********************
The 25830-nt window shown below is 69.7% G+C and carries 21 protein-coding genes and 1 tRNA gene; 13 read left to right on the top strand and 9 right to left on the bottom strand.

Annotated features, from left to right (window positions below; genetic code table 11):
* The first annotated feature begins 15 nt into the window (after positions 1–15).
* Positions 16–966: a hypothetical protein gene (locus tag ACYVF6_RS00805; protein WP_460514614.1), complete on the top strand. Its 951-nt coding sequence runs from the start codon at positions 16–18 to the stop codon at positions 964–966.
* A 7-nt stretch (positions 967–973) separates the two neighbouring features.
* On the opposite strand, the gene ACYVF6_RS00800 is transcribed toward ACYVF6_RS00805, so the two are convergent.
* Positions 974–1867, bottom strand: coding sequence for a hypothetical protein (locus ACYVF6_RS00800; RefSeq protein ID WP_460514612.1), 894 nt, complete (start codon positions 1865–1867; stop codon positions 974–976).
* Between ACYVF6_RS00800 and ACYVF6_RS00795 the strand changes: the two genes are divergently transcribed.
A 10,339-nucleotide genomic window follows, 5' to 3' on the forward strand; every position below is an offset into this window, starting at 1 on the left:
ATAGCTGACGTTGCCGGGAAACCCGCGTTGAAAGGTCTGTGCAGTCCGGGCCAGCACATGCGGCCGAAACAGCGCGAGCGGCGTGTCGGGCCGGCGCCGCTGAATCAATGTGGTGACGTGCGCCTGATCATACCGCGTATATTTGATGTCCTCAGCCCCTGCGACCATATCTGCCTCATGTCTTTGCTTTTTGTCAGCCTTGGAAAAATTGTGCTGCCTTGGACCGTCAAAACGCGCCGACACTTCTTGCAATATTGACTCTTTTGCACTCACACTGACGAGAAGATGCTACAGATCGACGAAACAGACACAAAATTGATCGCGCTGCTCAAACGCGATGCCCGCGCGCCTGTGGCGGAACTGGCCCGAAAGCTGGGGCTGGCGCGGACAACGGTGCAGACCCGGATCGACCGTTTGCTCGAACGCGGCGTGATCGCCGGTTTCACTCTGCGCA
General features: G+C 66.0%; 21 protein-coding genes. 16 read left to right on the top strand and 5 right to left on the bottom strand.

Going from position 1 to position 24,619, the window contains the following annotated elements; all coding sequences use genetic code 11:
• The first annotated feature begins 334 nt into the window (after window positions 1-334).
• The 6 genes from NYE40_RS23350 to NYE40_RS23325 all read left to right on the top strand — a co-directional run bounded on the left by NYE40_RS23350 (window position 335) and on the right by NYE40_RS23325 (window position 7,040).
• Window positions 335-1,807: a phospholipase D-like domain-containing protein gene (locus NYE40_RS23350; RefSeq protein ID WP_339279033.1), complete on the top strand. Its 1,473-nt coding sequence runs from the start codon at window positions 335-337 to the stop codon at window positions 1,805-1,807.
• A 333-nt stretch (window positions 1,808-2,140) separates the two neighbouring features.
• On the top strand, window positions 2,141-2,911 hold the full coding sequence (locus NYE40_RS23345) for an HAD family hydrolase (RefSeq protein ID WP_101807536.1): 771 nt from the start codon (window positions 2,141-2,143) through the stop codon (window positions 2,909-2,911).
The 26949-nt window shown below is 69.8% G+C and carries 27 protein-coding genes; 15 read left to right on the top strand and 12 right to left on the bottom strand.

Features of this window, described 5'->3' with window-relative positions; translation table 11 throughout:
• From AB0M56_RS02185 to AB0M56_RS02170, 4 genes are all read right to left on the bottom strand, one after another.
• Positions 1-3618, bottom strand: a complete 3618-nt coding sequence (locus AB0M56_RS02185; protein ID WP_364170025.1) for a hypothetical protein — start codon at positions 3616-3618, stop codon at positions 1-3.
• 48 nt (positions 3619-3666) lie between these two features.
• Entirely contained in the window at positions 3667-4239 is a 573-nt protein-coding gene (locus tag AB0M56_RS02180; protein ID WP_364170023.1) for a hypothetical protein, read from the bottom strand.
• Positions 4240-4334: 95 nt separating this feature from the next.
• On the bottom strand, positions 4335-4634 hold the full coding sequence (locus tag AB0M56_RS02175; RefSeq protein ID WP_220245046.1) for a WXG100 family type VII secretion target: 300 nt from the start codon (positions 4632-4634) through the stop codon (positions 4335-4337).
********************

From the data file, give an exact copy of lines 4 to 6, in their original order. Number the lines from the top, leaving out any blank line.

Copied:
* Positions 16–966: a hypothetical protein gene (locus tag ACYVF6_RS00805; protein WP_460514614.1), complete on the top strand. Its 951-nt coding sequence runs from the start codon at positions 16–18 to the stop codon at positions 964–966.
* A 7-nt stretch (positions 967–973) separates the two neighbouring features.
* On the opposite strand, the gene ACYVF6_RS00800 is transcribed toward ACYVF6_RS00805, so the two are convergent.